CINELLI Supercorsa SLX, Campagnolo 50th Anniversary 56cm (1986) – SOLD30/11/2020
CINELLI Supercorsa Campagnolo Gran Sport / Record 55.5cm (1960-61) – SOLD02/12/2020
WILIER Triestina Campagnolo Cambio Corsa, 58cm (early 1940s) – SOLD
Wilier was founded in 1906 by Pietro Dal Molin in Bassano del Grappa (Veneto, Italy) and is one of the best known names in Italian cycling. Following WWII Wilier formed a professional cycling team led by Giordano Cottur of Trieste. In 1945, the name of the brand was changed to Wilier Triestina, and the distinctive copper colored finish became a trademark of Wilier Triestina. The great Italian cyclist Fiorenzo Magni won the 1948 Giro d’Italia upon a Wilier Triestina , in 1952 the factory ended production and left cycling. However, in 1969 the Wilier Triestina marque was reconstituted and once again entered the world of pro- cycling. In 1985 and 1986 Claudio Corti won the Italian national championships, riding one of the most beautiful racing bicycles ever to grace the pelotons of professional cycling – Wilier Triestina Cromovelato ”Gioiello Ramato” (”Copper Jewel”).
Wilier is an acroynm for Viva l’Italia Libera e Redenta (Long live Italy, liberated and redeemed). A copper finish is one of the most recognizable frame colors in cycling and is easily identified with Wilier as celeste is identified with Bianchi. The beautiful, copper finish or Ramato (Ramato means copper plated in Italian) was obtained through a long and complex process called cromovelato in which copper laquer was applied over the chrome finish.
Back in late 1930s, Tulio Campagnolo stood on a cold mountain top, and couldn’t unscrew the wing nuts on the rear wheel of his bike because his fingers were frozen. He enhanced his products while constantly seeking cutting-edge solutions. He invented the quick release hub and revolutionary gearing system called Campagnolo Cambio Corsa called also Campagnolo ”due leve” (two lewers) gearing system. To change gear the rider would:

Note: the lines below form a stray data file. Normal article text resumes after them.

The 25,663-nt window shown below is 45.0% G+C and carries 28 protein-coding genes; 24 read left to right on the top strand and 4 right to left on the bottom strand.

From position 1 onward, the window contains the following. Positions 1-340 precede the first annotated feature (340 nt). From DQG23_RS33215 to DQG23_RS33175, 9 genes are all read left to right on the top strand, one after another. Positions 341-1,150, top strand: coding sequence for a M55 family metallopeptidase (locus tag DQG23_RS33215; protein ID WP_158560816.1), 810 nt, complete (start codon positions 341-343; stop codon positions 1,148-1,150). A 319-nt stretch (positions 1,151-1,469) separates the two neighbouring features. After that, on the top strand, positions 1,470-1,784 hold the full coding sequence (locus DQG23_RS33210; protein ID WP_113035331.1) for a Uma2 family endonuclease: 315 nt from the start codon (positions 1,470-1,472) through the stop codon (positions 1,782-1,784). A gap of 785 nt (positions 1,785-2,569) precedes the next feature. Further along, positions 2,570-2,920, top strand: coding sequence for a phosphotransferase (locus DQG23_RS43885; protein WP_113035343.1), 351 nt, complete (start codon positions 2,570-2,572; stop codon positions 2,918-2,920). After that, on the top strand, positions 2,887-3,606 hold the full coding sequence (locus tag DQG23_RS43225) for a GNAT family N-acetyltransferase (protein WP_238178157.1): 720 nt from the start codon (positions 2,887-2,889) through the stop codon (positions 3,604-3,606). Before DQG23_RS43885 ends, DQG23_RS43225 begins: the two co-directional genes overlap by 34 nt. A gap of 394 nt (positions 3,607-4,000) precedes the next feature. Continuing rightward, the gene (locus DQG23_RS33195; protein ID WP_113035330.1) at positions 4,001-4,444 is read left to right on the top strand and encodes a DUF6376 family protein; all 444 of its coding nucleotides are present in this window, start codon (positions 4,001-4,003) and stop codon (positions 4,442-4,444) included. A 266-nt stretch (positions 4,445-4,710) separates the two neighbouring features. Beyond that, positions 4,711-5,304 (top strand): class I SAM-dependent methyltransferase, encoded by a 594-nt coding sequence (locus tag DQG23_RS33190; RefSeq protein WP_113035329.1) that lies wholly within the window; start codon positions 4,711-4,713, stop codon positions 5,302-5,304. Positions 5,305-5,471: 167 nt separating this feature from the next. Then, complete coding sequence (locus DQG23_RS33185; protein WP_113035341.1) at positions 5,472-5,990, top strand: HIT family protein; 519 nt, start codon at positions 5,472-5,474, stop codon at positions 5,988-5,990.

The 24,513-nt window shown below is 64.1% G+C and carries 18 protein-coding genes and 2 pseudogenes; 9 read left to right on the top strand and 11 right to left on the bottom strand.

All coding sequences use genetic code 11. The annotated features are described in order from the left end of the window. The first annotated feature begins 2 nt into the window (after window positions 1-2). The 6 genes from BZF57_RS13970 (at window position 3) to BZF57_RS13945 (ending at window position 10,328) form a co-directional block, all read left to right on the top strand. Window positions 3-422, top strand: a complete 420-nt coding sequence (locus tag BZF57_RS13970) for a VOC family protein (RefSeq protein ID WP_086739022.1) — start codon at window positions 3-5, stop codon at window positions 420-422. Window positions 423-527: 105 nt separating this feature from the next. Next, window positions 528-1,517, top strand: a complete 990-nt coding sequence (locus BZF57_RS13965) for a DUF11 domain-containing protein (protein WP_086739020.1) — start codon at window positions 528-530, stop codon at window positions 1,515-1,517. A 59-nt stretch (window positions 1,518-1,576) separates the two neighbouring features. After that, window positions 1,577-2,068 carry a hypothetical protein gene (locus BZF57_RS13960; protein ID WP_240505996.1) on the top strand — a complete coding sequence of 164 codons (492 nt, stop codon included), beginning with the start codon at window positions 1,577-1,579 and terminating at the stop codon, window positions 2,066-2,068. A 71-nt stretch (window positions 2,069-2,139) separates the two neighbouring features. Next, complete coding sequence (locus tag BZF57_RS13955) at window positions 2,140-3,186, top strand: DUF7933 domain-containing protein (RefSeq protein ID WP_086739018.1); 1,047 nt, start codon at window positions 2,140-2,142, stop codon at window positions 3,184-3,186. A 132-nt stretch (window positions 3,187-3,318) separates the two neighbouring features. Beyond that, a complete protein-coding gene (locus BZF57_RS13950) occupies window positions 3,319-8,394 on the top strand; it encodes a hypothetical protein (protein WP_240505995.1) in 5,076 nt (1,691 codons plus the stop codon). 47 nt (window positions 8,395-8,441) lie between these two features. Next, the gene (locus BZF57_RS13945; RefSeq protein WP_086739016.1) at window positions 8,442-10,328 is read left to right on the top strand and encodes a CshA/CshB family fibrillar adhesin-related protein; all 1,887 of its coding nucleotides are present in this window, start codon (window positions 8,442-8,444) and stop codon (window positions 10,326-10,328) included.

1.Reach back to the seat-stay and turn the higher mounted lever to release the rear wheel (The lever was in effect a extended quick release).
3.The lower lever with a cage mounted over the chain is enabling the rider to select the sprocket he wanted by turning the lever.
4.Once the chain was engaged on the correct sprocket the rider would stop backpedaling and turn the higher lever back to it’s locked position. This action would lock the wheel and release the changing fork.
5.The rider could then pedal forward again and go on his merry way.
Happy to present another legendary Italian steel beauty – Wilier Triestina Ramata which dates back to early 1940s. Beautiful frameset is made of steel tubing, Campagnolo drop-outs, featuring beautiful lugs and fork crowns with Wilier head badge on the headtube. Equiped with legendary and original Campagnolo Corsa ”due leve” gearing system, original Wilier crankset, Universal 36166 brakes and levers, original Cinelli steel stem&handlebar, original BROOKS saddle… No much words needed.
With this vintage masterpiece you can get an incredible experience how cycling heroes rode back in the golden era of cycling history or just to get a lot of attention at any historic cycling events.
Very special piece for any vintage bike collector. This bicycle participate at L’Eroica in the past. Fair price.
Frame & Fork: Willier Triestina Cambio Due Leve (frame no. 8187 )
– seat tube (c-t): 58 cm
– top tube (c-c): 55.5 cm
– headset tube: 13.4 cm
– standover: 80.5 cm
Crankset: Wilier by Magistroni
Bottom bracket: Magistroni
Gearing system: Campagnolo Cambio Corsa – ”Due leve”
Brake Levers: Universal 36166
Brakes: Universal 36166
Stem: Cinelli (steel)
Handlebar: Cinelli (steel)
Hubs: Campagnolo Corsa
Rims: CB wooden
Freewheel: Everest (4s)
Seat: BROOKS (original)
Toe cage: Ballila
Handlebar Tape: cotton
Air pump: Silca
Tubulars: Challenge (new)
Condition: Used, but great condition. Refubrished several years ago. No cracks, no dents, not bent. Original set-up. All parts are in good condition and are working fine.
Era: early 1940s
Price: SOLD (June 2021)